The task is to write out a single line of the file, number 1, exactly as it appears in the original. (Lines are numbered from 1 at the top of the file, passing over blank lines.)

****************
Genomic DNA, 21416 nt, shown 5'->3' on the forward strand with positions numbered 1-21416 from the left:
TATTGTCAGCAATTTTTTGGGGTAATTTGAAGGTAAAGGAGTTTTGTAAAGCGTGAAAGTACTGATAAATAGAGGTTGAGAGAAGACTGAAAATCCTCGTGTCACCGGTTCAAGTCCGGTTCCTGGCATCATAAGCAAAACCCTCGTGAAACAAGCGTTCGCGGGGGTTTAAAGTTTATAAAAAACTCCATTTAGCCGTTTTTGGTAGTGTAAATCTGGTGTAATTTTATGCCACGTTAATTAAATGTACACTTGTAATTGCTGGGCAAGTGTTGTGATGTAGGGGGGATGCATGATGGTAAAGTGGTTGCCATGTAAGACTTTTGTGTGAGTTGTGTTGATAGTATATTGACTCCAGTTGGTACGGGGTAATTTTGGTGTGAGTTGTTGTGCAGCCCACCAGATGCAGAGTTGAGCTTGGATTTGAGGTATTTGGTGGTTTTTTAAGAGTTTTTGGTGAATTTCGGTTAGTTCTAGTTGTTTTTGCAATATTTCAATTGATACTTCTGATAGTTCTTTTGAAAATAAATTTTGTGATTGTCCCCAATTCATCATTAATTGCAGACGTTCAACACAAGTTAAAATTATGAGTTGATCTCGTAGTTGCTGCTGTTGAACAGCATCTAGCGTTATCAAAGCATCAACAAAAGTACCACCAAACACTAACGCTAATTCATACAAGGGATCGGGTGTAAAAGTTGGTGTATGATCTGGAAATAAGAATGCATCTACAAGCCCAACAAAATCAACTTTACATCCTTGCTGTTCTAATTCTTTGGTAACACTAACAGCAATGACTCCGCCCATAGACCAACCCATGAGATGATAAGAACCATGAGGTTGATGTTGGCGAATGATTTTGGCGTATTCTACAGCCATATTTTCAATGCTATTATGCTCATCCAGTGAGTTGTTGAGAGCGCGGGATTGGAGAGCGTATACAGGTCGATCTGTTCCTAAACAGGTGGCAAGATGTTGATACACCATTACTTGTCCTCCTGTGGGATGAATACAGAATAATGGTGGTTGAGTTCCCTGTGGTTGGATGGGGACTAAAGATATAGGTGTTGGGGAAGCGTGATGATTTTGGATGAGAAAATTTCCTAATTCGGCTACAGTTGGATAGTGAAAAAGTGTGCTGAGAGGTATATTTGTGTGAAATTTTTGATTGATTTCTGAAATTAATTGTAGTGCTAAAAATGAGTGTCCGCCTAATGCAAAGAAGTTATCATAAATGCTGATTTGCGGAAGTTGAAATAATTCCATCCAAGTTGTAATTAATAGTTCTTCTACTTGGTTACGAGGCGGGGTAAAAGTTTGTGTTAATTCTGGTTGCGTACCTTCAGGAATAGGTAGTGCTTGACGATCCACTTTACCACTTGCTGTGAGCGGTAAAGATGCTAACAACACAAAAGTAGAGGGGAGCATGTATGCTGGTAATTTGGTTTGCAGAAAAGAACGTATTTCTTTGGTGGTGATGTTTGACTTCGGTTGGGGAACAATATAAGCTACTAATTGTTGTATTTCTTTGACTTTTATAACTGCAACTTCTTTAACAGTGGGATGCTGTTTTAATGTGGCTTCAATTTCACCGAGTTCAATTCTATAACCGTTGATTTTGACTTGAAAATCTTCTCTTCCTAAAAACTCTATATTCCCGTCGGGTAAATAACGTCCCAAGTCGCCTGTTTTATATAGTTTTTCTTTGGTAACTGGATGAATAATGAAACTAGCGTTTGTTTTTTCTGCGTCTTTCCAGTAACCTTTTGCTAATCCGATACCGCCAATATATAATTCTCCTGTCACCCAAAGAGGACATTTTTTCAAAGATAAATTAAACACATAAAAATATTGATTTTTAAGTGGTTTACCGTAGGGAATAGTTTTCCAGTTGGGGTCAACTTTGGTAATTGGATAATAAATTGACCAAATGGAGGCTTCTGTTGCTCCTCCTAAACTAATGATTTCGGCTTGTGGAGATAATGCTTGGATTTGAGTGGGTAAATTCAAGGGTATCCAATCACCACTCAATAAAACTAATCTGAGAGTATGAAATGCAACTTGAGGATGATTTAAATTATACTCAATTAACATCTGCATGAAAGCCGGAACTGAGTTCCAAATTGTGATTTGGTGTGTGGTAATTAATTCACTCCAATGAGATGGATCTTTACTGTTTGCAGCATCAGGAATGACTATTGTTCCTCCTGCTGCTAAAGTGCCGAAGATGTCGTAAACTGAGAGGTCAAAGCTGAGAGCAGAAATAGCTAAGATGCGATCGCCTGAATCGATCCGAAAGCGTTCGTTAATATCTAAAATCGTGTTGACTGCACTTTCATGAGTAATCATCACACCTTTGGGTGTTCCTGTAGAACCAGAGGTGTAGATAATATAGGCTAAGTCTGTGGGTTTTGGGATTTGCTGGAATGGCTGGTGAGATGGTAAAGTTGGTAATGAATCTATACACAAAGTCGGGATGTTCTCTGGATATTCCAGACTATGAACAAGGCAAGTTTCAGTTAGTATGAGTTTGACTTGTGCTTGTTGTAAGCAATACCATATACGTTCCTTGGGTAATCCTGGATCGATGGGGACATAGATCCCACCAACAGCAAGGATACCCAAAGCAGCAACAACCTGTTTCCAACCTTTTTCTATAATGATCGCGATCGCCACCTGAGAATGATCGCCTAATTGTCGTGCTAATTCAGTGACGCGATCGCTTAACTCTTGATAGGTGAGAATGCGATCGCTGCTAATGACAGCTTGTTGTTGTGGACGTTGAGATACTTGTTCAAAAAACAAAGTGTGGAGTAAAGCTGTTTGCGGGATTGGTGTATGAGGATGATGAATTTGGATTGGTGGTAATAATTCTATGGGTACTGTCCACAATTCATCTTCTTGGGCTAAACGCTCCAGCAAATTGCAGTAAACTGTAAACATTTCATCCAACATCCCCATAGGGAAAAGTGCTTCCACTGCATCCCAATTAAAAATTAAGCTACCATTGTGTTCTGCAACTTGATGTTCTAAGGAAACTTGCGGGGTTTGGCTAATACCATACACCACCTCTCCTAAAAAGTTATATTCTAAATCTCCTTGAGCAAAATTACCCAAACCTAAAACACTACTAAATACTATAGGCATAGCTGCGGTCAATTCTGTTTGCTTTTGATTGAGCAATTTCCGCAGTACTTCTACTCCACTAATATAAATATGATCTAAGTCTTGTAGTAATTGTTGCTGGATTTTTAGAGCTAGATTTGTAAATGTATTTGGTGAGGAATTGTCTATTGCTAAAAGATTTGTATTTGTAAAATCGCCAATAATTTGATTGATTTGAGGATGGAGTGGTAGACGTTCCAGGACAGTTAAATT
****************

Genomic DNA, 21416 nt, shown 5'->3' on the forward strand with positions numbered 1-21416 from the left: